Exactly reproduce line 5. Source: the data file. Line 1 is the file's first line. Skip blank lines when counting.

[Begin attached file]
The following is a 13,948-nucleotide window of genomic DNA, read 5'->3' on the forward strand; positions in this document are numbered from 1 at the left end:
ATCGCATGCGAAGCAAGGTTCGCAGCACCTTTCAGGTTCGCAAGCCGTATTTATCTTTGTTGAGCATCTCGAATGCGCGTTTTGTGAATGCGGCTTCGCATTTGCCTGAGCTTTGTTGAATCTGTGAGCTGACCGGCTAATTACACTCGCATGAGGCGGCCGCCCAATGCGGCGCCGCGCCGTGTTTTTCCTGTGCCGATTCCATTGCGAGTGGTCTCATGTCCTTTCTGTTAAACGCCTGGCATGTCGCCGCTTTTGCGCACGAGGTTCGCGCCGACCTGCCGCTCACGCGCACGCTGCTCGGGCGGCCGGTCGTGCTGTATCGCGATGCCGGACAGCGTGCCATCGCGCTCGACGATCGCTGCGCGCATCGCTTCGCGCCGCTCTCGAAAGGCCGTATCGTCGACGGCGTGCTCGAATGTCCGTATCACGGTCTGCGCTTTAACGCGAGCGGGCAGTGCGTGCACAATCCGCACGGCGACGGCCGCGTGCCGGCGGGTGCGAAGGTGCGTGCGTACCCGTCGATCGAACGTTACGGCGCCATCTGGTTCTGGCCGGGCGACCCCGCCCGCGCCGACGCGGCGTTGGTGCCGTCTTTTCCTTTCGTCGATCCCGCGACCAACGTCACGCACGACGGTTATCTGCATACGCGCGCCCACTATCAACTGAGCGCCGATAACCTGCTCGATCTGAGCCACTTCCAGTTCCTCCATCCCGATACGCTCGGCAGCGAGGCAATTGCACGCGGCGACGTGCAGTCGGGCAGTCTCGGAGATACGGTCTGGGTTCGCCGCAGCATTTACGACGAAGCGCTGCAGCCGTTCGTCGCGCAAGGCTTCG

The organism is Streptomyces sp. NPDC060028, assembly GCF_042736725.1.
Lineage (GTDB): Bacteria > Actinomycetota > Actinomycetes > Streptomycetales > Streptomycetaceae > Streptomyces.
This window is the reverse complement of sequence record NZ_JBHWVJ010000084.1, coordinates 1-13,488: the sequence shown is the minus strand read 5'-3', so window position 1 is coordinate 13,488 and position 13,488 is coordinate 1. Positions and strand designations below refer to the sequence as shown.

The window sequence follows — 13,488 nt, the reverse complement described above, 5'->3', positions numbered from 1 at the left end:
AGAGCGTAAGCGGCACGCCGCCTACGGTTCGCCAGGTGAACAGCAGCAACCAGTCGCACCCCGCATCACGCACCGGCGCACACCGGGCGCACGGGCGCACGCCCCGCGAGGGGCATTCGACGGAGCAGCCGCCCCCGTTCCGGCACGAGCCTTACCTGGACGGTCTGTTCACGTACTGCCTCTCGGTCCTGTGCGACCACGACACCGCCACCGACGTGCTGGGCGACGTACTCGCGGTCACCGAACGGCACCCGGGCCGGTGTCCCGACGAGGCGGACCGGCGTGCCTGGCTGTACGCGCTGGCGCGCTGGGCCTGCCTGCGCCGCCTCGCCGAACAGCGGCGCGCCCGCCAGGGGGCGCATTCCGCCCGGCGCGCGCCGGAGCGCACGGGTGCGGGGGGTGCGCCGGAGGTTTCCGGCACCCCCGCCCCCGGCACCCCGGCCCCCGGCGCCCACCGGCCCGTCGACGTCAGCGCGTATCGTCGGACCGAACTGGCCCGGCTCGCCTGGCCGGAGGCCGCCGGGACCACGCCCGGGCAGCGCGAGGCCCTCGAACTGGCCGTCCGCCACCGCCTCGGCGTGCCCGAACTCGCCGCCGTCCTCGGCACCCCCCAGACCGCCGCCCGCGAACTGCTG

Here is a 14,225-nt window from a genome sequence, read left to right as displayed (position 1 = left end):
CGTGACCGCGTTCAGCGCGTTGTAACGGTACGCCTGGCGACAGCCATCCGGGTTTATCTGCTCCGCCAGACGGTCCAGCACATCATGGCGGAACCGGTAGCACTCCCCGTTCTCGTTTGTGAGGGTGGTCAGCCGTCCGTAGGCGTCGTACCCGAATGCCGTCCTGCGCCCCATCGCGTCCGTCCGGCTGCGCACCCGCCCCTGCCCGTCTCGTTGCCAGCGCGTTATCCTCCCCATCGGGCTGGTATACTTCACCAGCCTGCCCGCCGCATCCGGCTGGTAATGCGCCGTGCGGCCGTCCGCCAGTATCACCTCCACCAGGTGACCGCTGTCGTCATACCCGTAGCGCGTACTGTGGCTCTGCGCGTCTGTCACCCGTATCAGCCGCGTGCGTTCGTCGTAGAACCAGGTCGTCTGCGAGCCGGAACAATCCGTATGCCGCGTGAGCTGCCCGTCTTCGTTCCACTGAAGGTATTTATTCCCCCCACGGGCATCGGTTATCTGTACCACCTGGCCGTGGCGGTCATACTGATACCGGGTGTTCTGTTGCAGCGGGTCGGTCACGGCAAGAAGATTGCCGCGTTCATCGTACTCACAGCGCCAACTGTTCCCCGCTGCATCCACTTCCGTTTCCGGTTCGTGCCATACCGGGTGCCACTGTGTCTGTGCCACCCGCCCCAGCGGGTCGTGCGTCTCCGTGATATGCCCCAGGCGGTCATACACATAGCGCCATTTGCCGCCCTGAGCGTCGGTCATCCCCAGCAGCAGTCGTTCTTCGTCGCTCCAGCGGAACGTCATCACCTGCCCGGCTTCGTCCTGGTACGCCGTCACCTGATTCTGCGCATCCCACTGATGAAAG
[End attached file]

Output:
This window is the reverse complement of sequence record NZ_JBHWVJ010000084.1, coordinates 1-13,488: the sequence shown is the minus strand read 5'-3', so window position 1 is coordinate 13,488 and position 13,488 is coordinate 1. Positions and strand designations below refer to the sequence as shown.